Patterns and predictors of soil organic carbon storage across a continental-scale network


The rarity of rapid campaigns to characterize soils across scales limits opportunities to investigate variation in soil carbon stocks (SOC) storage simultaneously at large and small scales, with and without site-level replication. We used data from two complementary campaigns at 40 sites in the United States across the National Ecological Observatory Network (NEON), in which one campaign sampled profiles from closely co-located intensive plots and physically composited similar horizons, and the other sampled dozens of pedons across the landscape at each site. We demonstrate some consistencies between these distinct designs, while also revealing that within-site replication reveals patterns and predictors of SOC stocks not detectable with non-replicated designs. Both designs demonstrate that SOC stocks of whole soil profiles vary across continental-scale climate gradients. However, broad climate patterns may mask the importance of localized variation in soil physicochemical properties, as captured by within-site sampling, especially for SOC stocks of discrete genetic horizons. Within-site replication also reveals examples in which expectations based on readily explained continental-scale patterns do not hold. For example, even wide-ranging drainage class sequences within landscapes do not duplicate the clear differences in profile SOC stocks across drainage classes at the continental scale, and physicochemical factors associated with increasing B horizon SOC stocks at continental scales frequently do not follow the same patterns within landscapes. Because inferences from SOC studies are a product of their context (where, when, how), this study provides context—in terms of SOC stocks and the factors that influence them—for others assessing soils and the C cycle at NEON sites.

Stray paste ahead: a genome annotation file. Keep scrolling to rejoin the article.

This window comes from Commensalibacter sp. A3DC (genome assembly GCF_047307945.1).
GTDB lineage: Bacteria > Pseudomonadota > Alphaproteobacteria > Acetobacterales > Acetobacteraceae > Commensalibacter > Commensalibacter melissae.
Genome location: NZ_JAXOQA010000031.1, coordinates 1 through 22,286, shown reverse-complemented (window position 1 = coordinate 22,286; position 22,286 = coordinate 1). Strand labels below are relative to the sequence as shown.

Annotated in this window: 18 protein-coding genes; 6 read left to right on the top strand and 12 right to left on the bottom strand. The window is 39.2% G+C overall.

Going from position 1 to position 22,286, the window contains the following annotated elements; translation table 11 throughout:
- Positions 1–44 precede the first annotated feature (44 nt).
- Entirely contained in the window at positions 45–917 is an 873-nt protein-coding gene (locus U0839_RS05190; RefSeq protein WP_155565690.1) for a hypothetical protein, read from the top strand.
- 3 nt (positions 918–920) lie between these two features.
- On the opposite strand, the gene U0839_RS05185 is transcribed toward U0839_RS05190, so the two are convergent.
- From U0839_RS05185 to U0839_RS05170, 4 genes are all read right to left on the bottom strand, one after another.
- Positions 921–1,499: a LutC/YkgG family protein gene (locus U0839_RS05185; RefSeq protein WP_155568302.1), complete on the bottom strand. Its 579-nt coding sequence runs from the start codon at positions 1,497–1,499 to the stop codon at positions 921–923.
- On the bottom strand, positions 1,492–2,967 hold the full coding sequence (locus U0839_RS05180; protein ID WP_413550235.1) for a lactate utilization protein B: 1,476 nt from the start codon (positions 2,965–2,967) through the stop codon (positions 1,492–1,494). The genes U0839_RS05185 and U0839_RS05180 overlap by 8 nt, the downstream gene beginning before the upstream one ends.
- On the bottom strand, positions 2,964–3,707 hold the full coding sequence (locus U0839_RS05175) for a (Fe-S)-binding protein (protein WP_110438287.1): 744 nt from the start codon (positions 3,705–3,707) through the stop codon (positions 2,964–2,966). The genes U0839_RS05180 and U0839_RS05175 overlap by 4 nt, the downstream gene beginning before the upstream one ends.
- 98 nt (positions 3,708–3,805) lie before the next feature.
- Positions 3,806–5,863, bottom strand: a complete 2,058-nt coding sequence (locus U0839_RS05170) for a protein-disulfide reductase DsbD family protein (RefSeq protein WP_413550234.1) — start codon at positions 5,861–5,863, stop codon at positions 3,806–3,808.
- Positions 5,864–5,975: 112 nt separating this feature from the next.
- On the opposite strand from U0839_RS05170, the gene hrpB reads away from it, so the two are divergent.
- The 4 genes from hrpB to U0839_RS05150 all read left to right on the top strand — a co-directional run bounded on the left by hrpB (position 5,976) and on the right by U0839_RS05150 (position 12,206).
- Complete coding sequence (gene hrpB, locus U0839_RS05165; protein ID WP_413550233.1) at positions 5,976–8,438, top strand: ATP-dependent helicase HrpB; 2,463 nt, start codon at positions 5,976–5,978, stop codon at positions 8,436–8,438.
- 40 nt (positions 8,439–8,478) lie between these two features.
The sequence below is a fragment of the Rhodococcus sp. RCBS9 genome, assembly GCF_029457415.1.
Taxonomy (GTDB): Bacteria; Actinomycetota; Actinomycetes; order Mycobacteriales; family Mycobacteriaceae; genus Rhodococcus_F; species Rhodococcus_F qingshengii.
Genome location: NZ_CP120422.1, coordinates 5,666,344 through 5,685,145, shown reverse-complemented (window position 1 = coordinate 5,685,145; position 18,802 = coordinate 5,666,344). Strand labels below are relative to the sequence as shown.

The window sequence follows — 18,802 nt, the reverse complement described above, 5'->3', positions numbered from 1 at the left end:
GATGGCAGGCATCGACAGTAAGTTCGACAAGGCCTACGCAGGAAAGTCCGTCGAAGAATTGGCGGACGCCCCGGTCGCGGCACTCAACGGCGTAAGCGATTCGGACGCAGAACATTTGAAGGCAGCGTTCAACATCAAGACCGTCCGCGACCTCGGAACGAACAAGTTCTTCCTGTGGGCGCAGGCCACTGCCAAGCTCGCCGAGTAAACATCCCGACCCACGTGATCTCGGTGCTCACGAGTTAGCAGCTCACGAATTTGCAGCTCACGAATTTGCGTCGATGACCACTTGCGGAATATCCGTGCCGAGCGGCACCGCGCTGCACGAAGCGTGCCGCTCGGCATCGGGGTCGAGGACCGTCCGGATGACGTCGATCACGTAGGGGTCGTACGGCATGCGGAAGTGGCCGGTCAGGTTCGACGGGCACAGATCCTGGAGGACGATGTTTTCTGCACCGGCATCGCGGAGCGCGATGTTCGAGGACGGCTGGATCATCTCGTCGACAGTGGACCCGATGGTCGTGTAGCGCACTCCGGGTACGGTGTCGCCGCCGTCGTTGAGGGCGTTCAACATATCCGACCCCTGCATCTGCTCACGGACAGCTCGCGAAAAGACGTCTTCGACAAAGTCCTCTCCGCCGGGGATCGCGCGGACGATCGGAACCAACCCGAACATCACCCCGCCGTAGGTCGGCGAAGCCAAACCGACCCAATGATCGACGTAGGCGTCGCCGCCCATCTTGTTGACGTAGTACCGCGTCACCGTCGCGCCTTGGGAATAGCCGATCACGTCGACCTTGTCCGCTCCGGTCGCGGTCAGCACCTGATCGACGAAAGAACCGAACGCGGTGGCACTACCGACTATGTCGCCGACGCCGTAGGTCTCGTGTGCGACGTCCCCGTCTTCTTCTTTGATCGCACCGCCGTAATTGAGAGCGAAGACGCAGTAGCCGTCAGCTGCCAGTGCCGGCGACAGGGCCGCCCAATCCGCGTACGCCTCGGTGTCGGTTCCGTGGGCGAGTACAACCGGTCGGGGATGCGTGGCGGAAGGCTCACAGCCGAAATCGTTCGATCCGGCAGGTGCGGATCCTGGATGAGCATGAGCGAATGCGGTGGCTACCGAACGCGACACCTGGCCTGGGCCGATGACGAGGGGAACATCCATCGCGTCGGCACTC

Organic Matter looks different across ecosystems. This is an attempt to examine whether SOC composition at the local scale can be represented at the regional/ecosystem scale. Download the PDF.

Adrian C. Gallo
Adrian C. Gallo
Graduate Research Assistant,
Instructor, He/Him

I’m trained as a terrestrial carbon biogeochemist (aka I know a lot about dirt). As a future career I’m currently exploring science communication and climate change policy through an environmental justice framework. When not science-ing you can find me running, mountain biking, or playing soccer.